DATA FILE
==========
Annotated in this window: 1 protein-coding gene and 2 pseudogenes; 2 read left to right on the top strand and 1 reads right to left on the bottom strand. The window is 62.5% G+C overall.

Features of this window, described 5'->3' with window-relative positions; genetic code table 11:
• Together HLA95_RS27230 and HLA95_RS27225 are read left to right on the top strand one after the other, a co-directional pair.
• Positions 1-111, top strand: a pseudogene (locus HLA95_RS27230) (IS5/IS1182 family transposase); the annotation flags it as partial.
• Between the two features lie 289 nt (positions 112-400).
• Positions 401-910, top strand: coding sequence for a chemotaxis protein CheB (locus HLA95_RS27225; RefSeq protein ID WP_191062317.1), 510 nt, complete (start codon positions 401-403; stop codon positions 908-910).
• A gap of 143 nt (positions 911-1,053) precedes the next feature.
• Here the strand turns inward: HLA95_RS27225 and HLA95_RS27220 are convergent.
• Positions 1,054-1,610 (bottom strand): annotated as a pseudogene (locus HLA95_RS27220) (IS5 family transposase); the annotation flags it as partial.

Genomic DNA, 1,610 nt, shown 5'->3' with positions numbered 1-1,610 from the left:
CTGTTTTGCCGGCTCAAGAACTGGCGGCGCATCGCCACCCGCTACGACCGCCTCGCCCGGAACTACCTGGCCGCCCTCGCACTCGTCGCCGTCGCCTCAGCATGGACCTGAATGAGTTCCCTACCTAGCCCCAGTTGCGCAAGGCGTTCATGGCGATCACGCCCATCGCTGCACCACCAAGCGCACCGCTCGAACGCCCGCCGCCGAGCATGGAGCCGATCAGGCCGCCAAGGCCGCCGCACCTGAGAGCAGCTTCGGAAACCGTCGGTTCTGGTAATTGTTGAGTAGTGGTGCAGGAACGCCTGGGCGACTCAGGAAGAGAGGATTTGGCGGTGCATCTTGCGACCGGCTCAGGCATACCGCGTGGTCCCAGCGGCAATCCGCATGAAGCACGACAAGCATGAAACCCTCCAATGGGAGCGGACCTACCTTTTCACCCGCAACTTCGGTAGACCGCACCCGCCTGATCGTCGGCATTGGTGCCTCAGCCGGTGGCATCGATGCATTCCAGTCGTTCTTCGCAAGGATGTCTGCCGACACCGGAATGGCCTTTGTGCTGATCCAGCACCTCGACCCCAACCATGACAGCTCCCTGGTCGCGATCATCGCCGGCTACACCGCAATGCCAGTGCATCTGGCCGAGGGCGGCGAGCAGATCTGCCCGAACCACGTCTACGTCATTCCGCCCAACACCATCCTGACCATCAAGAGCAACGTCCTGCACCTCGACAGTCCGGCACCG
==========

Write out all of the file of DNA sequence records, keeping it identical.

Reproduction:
Annotated in this window: 1 protein-coding gene and 2 pseudogenes; 2 read left to right on the top strand and 1 reads right to left on the bottom strand. The window is 62.5% G+C overall.

Features of this window, described 5'->3' with window-relative positions; genetic code table 11:
• Together HLA95_RS27230 and HLA95_RS27225 are read left to right on the top strand one after the other, a co-directional pair.
• Positions 1-111, top strand: a pseudogene (locus HLA95_RS27230) (IS5/IS1182 family transposase); the annotation flags it as partial.
• Between the two features lie 289 nt (positions 112-400).
• Positions 401-910, top strand: coding sequence for a chemotaxis protein CheB (locus HLA95_RS27225; RefSeq protein ID WP_191062317.1), 510 nt, complete (start codon positions 401-403; stop codon positions 908-910).
• A gap of 143 nt (positions 911-1,053) precedes the next feature.
• Here the strand turns inward: HLA95_RS27225 and HLA95_RS27220 are convergent.
• Positions 1,054-1,610 (bottom strand): annotated as a pseudogene (locus HLA95_RS27220) (IS5 family transposase); the annotation flags it as partial.

Genomic DNA, 1,610 nt, shown 5'->3' with positions numbered 1-1,610 from the left:
CTGTTTTGCCGGCTCAAGAACTGGCGGCGCATCGCCACCCGCTACGACCGCCTCGCCCGGAACTACCTGGCCGCCCTCGCACTCGTCGCCGTCGCCTCAGCATGGACCTGAATGAGTTCCCTACCTAGCCCCAGTTGCGCAAGGCGTTCATGGCGATCACGCCCATCGCTGCACCACCAAGCGCACCGCTCGAACGCCCGCCGCCGAGCATGGAGCCGATCAGGCCGCCAAGGCCGCCGCACCTGAGAGCAGCTTCGGAAACCGTCGGTTCTGGTAATTGTTGAGTAGTGGTGCAGGAACGCCTGGGCGACTCAGGAAGAGAGGATTTGGCGGTGCATCTTGCGACCGGCTCAGGCATACCGCGTGGTCCCAGCGGCAATCCGCATGAAGCACGACAAGCATGAAACCCTCCAATGGGAGCGGACCTACCTTTTCACCCGCAACTTCGGTAGACCGCACCCGCCTGATCGTCGGCATTGGTGCCTCAGCCGGTGGCATCGATGCATTCCAGTCGTTCTTCGCAAGGATGTCTGCCGACACCGGAATGGCCTTTGTGCTGATCCAGCACCTCGACCCCAACCATGACAGCTCCCTGGTCGCGATCATCGCCGGCTACACCGCAATGCCAGTGCATCTGGCCGAGGGCGGCGAGCAGATCTGCCCGAACCACGTCTACGTCATTCCGCCCAACACCATCCTGACCATCAAGAGCAACGTCCTGCACCTCGACAGTCCGGCACCG